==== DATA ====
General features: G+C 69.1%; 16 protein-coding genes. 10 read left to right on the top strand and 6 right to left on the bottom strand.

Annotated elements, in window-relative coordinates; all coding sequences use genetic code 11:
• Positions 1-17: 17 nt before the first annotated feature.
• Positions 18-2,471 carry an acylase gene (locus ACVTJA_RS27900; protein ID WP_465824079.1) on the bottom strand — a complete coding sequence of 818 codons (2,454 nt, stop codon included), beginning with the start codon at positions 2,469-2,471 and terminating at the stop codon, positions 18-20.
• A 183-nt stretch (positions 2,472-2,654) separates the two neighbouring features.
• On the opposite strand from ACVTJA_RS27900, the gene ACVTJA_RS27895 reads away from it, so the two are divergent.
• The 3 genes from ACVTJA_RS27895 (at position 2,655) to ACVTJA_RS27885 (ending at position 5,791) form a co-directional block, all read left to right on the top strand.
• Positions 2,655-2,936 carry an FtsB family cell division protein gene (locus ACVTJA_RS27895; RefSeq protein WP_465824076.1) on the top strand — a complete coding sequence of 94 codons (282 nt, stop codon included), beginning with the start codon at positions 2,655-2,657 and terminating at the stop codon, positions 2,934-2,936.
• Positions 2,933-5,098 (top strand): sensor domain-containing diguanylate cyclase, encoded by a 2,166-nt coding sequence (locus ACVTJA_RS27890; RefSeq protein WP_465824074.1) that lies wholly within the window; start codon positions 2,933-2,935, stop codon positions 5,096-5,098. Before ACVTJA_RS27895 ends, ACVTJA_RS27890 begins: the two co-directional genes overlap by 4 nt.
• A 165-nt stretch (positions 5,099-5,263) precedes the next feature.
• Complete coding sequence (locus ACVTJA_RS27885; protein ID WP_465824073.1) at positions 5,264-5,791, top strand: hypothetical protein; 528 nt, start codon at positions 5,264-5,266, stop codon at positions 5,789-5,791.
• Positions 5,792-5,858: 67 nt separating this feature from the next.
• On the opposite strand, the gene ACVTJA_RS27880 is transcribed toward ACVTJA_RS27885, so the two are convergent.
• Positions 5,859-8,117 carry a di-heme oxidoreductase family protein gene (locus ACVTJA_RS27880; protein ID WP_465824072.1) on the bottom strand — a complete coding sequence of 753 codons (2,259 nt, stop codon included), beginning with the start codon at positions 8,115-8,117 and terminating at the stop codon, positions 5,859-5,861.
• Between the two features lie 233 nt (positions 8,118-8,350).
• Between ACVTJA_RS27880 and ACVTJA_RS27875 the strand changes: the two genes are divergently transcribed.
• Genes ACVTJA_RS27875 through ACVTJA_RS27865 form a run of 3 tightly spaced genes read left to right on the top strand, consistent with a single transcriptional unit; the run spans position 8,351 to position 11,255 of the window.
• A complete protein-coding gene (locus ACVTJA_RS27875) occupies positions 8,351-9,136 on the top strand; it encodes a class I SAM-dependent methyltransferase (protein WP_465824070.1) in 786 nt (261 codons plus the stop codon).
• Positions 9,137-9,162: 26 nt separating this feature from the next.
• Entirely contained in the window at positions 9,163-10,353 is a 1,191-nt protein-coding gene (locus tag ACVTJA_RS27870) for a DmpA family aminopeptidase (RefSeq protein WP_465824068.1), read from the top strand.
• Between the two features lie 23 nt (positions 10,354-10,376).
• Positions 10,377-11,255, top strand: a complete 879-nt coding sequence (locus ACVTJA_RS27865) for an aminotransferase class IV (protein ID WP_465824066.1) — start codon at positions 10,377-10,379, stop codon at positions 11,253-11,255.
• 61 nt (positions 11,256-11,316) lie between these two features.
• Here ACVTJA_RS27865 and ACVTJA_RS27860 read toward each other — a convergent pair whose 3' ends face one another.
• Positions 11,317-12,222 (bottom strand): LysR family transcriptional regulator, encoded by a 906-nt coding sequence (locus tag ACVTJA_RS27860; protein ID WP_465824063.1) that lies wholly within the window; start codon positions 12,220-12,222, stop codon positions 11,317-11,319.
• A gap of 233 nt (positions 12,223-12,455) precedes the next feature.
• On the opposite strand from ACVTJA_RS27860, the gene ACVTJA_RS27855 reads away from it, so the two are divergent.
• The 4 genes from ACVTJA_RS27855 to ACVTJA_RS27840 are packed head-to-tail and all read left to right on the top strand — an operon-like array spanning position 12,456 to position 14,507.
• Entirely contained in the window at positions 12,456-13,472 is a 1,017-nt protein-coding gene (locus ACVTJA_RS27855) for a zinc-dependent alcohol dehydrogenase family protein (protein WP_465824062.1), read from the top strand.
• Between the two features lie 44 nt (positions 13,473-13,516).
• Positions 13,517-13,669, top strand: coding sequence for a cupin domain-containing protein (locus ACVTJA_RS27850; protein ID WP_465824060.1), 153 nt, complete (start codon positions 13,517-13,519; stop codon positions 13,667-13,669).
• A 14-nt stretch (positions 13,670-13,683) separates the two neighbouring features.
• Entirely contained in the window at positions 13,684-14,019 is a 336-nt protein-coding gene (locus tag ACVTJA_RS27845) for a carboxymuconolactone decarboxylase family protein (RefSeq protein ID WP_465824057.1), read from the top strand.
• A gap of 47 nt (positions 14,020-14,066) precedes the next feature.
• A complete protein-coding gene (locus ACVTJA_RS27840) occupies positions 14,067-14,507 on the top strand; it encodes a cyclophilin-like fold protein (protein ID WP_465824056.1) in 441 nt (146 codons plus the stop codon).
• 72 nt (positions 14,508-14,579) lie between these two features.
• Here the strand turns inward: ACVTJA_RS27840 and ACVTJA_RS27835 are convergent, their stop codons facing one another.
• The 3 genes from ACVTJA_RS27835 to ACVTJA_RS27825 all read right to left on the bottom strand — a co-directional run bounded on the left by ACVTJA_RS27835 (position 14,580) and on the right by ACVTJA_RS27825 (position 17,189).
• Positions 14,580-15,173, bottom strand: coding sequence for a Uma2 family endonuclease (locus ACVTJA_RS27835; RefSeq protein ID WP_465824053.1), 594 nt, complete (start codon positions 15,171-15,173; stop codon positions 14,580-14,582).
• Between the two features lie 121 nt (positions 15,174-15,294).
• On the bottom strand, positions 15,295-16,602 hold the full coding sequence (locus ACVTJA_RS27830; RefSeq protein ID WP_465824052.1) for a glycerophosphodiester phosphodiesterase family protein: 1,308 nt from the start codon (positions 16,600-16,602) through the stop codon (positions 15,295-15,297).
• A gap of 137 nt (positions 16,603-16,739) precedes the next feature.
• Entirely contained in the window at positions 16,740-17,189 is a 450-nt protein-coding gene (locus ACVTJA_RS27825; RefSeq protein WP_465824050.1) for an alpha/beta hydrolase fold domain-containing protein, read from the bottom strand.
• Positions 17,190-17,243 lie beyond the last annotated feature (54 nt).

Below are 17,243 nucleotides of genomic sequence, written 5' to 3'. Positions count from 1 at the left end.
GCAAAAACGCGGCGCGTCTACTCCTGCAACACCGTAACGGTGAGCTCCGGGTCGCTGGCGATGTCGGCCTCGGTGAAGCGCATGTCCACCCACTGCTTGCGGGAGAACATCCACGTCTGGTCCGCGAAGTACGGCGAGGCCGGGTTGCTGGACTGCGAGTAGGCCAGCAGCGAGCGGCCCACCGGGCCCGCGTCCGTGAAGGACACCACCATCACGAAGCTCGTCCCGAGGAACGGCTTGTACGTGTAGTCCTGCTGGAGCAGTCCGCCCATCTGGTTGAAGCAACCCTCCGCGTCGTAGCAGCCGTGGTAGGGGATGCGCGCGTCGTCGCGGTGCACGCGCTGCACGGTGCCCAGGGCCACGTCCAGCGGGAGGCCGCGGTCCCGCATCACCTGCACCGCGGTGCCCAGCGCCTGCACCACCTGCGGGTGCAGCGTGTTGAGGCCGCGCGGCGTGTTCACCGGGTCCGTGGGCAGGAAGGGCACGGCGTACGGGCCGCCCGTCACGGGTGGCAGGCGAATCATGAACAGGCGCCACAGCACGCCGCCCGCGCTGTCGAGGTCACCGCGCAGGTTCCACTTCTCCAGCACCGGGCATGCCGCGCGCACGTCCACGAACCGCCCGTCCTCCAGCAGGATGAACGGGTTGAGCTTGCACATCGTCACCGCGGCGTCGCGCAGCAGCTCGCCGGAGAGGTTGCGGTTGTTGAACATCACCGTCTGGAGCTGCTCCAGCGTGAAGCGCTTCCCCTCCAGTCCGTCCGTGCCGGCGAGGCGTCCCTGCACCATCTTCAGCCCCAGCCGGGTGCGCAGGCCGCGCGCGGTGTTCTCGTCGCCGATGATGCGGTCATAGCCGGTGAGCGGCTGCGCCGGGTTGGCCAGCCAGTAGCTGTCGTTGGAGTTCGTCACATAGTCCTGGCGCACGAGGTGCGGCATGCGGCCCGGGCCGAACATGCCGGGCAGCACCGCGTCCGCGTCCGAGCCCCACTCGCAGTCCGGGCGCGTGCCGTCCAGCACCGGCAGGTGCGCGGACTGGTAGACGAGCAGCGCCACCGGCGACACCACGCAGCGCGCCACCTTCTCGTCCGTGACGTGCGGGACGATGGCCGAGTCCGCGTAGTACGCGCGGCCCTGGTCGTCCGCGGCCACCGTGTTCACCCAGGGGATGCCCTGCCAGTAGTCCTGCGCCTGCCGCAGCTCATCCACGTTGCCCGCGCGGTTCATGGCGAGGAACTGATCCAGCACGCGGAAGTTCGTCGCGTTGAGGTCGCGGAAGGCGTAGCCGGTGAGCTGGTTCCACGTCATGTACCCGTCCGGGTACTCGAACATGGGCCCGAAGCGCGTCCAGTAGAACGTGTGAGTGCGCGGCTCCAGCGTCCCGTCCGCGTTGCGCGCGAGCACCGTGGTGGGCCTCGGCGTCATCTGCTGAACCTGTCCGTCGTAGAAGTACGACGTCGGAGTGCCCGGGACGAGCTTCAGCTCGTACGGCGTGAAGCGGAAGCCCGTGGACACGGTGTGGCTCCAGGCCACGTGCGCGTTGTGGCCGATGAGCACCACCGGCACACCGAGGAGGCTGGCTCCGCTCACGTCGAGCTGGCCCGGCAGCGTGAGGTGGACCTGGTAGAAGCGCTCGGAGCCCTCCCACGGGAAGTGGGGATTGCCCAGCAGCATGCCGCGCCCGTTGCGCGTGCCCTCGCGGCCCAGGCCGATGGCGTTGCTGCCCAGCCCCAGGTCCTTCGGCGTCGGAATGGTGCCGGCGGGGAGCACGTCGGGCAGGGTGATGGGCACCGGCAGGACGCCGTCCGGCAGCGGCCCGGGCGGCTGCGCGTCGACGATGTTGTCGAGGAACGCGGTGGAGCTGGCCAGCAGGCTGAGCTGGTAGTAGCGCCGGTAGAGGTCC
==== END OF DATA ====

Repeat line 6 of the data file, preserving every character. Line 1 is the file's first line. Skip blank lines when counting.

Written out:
• On the opposite strand from ACVTJA_RS27900, the gene ACVTJA_RS27895 reads away from it, so the two are divergent.